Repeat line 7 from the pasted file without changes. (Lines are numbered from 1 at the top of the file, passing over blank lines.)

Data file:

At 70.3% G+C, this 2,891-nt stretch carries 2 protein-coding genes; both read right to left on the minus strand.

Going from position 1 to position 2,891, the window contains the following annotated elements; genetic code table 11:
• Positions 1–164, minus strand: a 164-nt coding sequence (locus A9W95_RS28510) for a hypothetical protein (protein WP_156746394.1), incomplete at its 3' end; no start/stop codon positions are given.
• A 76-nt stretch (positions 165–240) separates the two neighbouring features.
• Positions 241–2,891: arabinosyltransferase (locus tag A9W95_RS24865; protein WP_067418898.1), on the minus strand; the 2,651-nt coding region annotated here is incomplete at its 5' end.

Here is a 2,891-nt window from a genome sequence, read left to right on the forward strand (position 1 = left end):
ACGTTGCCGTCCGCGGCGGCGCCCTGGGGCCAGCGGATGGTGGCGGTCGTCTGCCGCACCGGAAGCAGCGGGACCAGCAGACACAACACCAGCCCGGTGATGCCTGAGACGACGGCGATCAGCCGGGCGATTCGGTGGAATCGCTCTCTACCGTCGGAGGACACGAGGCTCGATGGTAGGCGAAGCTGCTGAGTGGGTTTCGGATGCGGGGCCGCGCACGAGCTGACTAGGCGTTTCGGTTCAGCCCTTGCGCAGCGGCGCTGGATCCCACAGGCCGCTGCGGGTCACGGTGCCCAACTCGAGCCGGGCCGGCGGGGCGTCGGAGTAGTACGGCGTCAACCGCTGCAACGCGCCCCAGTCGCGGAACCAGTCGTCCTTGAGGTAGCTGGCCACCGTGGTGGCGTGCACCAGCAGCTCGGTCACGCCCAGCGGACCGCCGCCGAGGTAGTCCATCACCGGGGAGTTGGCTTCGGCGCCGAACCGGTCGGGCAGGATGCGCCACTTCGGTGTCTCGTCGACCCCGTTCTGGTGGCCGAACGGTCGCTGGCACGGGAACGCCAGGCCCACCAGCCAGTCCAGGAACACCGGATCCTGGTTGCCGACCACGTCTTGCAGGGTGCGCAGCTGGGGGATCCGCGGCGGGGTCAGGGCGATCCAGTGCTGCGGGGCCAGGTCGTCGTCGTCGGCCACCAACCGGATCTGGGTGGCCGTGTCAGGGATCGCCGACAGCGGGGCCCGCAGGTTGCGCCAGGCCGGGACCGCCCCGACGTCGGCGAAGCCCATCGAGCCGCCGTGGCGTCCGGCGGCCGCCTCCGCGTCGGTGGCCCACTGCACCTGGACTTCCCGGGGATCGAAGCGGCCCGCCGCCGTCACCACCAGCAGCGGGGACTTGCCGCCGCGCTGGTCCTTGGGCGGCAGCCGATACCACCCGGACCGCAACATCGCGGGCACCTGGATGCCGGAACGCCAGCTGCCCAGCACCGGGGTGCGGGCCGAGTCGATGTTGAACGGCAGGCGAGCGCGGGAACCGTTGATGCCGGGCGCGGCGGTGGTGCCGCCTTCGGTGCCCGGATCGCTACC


ACGTTGCCGTCCGCGGCGGCGCCCTGGGGCCAGCGGATGGTGGCGGTCGTCTGCCGCACCGGAAGCAGCGGGACCAGCAGACACAACACCAGCCCGGTGATGCCTGAGACGACGGCGATCAGCCGGGCGATTCGGTGGAATCGCTCTCTACCGTCGGAGGACACGAGGCTCGATGGTAGGCGAAGCTGCTGAGTGGGTTTCGGATGCGGGGCCGCGCACGAGCTGACTAGGCGTTTCGGTTCAGCCCTTGCGCAGCGGCGCTGGATCCCACAGGCCGCTGCGGGTCACGGTGCCCAACTCGAGCCGGGCCGGCGGGGCGTCGGAGTAGTACGGCGTCAACCGCTGCAACGCGCCCCAGTCGCGGAACCAGTCGTCCTTGAGGTAGCTGGCCACCGTGGTGGCGTGCACCAGCAGCTCGGTCACGCCCAGCGGACCGCCGCCGAGGTAGTCCATCACCGGGGAGTTGGCTTCGGCGCCGAACCGGTCGGGCAGGATGCGCCACTTCGGTGTCTCGTCGACCCCGTTCTGGTGGCCGAACGGTCGCTGGCACGGGAACGCCAGGCCCACCAGCCAGTCCAGGAACACCGGATCCTGGTTGCCGACCACGTCTTGCAGGGTGCGCAGCTGGGGGATCCGCGGCGGGGTCAGGGCGATCCAGTGCTGCGGGGCCAGGTCGTCGTCGTCGGCCACCAACCGGATCTGGGTGGCCGTGTCAGGGATCGCCGACAGCGGGGCCCGCAGGTTGCGCCAGGCCGGGACCGCCCCGACGTCGGCGAAGCCCATCGAGCCGCCGTGGCGTCCGGCGGCCGCCTCCGCGTCGGTGGCCCACTGCACCTGGACTTCCCGGGGATCGAAGCGGCCCGCCGCCGTCACCACCAGCAGCGGGGACTTGCCGCCGCGCTGGTCCTTGGGCGGCAGCCGATACCACCCGGACCGCAACATCGCGGGCACCTGGATGCCGGAACGCCAGCTGCCCAGCACCGGGGTGCGGGCCGAGTCGATGTTGAACGGCAGGCGAGCGCGGGAACCGTTGATGCCGGGCGCGGCGGTGGTGCCGCCTTCGGTGCCCGGATCGCTACC